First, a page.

Sunday, July 16, 2017

The Apprentice Witch by James Nicol

10:00:00 PM 1 Comments


The Apprentice Witch by James Nicol
Published by: Chicken House on July 25th, 2017
Genre: Fantasy and magic
Pages: 318
Source: Paperback
Rating: 3/5

Synopsis from Goodreads:
Arianwyn has flunked her witch's assessment: She's doomed. Declared an apprentice and sent to the town of Lull in disgrace, she may never become a real witch-- much to the glee of her arch-rival, Gimma.
But remote Lull is not as boring as it seems. Strange things are sighted in the woods, a dangerous infestation of hex creeps throughout the town, and a mysterious magical visitor arrives with his eye on her. 
With every spirit banished, creature helped, and spell cast, Arianwyn starts to get the hang of being a witch--even if she's only an apprentice. But the worst still lies ahead. For a sinister darkness has begun to haunt her spells, and there may be much more at stake than just her pride . . . for Arianwyn and the entire land.


R
eview
:
I read this book in a day, which means I didn't put it down except in between the tine I was taking my naps this weekend. It was a quick and fairly good read for me.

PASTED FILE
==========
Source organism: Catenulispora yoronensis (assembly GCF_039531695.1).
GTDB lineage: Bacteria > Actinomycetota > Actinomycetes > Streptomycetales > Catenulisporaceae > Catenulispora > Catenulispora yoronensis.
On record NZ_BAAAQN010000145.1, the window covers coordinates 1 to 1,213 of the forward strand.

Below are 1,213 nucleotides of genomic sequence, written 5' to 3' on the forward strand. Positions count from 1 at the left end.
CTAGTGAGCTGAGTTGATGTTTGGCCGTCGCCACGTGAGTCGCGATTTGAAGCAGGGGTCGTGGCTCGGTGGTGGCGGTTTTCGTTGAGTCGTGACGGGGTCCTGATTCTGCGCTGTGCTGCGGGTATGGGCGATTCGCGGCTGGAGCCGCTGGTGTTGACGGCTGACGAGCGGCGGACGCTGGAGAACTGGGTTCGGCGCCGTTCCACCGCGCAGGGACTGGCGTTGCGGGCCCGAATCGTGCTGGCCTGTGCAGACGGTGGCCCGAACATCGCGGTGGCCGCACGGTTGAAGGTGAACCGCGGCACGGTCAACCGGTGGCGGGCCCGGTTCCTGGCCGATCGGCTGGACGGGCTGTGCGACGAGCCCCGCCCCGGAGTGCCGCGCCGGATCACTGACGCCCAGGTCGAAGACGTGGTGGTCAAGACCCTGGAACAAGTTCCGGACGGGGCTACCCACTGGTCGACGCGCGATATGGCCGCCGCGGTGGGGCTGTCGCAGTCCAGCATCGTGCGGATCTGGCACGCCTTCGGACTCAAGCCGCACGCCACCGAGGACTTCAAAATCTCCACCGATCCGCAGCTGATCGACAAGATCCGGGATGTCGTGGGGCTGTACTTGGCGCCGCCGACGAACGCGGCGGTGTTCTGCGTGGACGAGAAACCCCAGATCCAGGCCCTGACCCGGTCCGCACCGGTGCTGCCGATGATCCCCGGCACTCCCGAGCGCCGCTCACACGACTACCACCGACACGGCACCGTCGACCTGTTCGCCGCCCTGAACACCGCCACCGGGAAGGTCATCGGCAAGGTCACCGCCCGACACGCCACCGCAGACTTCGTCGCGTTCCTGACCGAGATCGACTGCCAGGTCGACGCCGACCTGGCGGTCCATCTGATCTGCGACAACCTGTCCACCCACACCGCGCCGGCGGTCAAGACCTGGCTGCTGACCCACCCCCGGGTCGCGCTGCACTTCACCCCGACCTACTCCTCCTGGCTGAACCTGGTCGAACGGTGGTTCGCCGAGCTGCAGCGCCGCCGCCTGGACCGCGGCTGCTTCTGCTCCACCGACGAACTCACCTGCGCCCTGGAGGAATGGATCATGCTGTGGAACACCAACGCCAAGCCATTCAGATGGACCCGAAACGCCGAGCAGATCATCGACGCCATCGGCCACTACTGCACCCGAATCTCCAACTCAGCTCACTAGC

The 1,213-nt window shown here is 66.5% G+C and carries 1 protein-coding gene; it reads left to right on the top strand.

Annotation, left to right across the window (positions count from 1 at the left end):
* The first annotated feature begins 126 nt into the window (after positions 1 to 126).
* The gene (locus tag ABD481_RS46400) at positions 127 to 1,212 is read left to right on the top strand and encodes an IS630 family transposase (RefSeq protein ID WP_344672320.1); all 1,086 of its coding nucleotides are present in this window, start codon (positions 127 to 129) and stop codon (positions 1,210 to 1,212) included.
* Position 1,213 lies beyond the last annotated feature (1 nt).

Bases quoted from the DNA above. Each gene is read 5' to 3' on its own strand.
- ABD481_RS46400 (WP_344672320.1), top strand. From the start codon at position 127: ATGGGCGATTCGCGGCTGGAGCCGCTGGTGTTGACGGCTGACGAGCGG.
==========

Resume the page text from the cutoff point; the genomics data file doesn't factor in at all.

I really liked the magic aspect of this book, it made for a definite fun read. I did have an issue with the character building. I couldn't for the life of me connect on any level with any of the characters at any point. I have to keep in mind that this book is targeted with middle-grade readers in mind instead of a 21 year old, so it doesn't bother me as much as if it were targeted at my age group.

I also had an issue with the world-building because I couldn't exactly keep track in my head of where all these places were. A map would have been amazing, and considering how beautiful the page cover is, I expect a map to be the icing on the cake on this one.

Disclaimer: I received this book in exchange for an honest review. All opinions herein are of my own and are not swayed by any outside factors.